Clement Opara, who runs a corner store in Ikeja, reports that most of his regular customers still come to him for cigarettes despite financial hardship - and buy their sticks five or ten at a time.

Alhaji Halimu is a roadside cigarette vendor in Lagos. He doesn't smoke and reacts indignantly to the suggestion that his two wives, left behind in the northern State of Katsina, smoke. However, northern men and women inhabit quite different worlds. What the men don't see, they don't find out about. One Nigerian health researcher recalls her amazement on entering a traditional Muslim household in Katsina State. She saw women naked to the waist, pounding millet, with cigarettes dangling from their mouths. 'Suddenly,' she says, 'I saw a whole new reason for the low birthweights of so many babies in the area.'

But an anti-smoking backlash is building. In mid-May the country's leading airline, Okada Air, decided to ban smoking on all its flights. The anti-smoking lobby received a further boost when all smoking in public places was banned a few months later. The ban includes Government offices, cinemas, theatres, public buses, trains, lifts, hospitals and clinics, schools and nurseries. Both individual offenders and companies are liable to fines and prison sentences.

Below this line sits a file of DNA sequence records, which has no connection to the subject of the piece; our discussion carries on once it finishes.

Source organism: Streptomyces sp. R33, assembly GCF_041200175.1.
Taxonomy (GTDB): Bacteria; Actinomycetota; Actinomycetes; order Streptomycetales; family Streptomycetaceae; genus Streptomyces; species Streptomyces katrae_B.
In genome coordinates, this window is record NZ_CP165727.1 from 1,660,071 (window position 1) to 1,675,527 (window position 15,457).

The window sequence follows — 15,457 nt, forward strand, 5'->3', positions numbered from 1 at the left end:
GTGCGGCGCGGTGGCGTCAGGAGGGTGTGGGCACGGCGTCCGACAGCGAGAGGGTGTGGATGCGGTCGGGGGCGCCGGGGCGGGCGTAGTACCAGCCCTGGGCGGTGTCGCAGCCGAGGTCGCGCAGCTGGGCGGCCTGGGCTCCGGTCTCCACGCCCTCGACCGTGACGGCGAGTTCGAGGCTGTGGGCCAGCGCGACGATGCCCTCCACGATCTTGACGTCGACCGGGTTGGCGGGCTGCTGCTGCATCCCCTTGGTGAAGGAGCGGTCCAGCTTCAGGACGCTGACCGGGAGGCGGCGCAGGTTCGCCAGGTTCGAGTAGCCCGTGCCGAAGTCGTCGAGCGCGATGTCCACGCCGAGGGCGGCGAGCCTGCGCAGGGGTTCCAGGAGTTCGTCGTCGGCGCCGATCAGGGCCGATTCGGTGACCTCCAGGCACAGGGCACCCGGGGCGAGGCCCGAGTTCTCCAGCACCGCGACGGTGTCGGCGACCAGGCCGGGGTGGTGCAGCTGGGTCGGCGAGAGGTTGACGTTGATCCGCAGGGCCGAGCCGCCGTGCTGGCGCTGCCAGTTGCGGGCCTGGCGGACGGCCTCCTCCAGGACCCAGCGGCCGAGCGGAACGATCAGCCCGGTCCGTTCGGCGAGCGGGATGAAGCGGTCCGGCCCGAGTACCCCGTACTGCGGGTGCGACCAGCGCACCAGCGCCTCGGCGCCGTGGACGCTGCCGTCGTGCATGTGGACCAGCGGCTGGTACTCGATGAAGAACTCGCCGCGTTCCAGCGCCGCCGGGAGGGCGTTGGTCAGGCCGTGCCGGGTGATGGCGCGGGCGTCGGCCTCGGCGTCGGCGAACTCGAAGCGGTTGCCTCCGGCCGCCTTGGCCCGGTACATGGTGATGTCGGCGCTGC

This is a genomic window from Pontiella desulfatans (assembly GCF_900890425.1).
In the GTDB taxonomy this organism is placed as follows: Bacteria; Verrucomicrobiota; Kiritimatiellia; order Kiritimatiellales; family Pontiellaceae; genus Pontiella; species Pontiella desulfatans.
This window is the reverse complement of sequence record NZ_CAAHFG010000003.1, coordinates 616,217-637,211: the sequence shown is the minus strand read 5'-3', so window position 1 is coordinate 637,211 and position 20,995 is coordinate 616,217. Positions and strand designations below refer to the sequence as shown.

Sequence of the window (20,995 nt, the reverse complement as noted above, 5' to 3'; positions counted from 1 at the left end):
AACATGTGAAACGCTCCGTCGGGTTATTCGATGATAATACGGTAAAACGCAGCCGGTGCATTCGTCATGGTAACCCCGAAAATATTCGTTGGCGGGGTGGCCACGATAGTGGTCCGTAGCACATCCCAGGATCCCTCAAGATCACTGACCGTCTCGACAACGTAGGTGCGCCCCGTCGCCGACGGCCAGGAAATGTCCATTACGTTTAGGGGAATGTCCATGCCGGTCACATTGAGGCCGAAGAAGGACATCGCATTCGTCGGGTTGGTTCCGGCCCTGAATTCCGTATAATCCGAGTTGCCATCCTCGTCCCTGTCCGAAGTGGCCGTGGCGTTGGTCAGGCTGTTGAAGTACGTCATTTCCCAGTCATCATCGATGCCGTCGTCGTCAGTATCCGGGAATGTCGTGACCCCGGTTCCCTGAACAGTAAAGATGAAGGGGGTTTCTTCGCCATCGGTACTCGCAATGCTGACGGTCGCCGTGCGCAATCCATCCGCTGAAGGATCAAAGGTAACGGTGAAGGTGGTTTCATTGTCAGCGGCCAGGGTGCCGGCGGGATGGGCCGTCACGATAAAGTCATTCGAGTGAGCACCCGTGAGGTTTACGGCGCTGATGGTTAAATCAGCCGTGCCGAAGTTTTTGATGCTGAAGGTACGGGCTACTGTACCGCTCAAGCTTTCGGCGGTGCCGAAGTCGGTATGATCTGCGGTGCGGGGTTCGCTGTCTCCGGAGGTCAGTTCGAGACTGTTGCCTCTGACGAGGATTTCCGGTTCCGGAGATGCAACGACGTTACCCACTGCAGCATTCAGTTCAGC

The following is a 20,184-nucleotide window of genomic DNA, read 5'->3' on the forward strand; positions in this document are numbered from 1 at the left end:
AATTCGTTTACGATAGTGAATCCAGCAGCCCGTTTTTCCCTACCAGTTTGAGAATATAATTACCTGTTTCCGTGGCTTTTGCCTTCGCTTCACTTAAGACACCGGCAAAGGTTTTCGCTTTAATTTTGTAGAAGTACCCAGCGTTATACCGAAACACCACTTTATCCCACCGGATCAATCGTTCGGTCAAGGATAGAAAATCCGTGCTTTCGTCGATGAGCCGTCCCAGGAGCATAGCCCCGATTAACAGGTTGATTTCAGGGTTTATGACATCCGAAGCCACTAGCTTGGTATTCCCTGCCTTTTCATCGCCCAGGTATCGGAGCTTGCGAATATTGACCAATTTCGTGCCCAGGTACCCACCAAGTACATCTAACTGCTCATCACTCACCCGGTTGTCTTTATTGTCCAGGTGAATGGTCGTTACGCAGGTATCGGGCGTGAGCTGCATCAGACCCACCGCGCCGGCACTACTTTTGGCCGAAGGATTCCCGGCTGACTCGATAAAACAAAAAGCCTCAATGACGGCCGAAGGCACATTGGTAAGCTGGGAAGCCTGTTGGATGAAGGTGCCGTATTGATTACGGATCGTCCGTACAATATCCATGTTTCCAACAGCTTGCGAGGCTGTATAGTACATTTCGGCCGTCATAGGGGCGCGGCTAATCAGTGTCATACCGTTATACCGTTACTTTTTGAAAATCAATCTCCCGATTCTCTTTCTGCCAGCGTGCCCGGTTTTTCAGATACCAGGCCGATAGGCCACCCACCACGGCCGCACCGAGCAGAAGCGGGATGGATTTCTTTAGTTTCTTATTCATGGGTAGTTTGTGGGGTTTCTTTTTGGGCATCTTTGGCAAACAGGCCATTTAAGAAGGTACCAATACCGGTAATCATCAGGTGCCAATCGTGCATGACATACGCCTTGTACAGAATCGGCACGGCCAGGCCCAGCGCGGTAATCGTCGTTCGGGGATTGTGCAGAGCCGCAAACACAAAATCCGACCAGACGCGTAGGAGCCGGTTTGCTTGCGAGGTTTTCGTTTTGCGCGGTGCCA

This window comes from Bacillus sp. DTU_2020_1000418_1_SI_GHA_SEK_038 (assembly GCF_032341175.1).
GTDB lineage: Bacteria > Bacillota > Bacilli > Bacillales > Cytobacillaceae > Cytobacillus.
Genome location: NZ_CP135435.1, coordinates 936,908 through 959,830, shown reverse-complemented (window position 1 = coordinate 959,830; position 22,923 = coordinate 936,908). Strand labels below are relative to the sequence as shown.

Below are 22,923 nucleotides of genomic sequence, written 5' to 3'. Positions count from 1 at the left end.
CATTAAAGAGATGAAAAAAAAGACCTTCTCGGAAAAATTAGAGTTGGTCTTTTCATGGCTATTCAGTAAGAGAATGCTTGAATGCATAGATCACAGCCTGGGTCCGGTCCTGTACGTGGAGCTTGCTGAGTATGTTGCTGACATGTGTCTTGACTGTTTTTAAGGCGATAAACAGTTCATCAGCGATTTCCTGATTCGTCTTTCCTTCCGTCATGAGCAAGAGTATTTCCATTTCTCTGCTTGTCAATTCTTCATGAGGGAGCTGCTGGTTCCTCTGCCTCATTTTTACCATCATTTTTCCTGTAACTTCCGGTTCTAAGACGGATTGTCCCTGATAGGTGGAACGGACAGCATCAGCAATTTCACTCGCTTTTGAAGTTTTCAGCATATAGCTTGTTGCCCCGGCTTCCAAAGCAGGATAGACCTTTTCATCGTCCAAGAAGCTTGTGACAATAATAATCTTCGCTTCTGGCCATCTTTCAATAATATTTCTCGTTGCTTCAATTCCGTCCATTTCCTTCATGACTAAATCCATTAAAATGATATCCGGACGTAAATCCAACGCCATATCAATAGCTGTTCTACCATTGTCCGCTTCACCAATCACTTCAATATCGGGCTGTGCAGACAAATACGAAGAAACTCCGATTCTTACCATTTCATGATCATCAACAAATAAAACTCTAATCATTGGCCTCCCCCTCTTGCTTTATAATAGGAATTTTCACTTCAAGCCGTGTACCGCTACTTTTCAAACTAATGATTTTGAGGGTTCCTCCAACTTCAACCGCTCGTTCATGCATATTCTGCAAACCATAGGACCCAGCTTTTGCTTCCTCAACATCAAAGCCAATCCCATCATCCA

The regulations may also be extended to promotion. Tobacco advertising could be banned in newspapers and magazines, on radio and television, and on billboards and advertising circulars. Warnings on cigarette packages are also on the cards.

The new laws come after a decade of pressure from leading Nigerian physicians convinced of the link between cigarette smoking and ill health.

Nigerians are starting to live longer - average life expectancy has climbed from 40 to 50 years since 1970. As a result, more cases of lung cancer are appearing. Dr Lanre Bandele, Secretary of the Nigerian Committee on Smoking and Health, says that ten years ago a case of lung cancer in Lagos University Teaching Hospital was a cause of great medical interest. Today, he says, it's gone from two patients a year to a couple a month.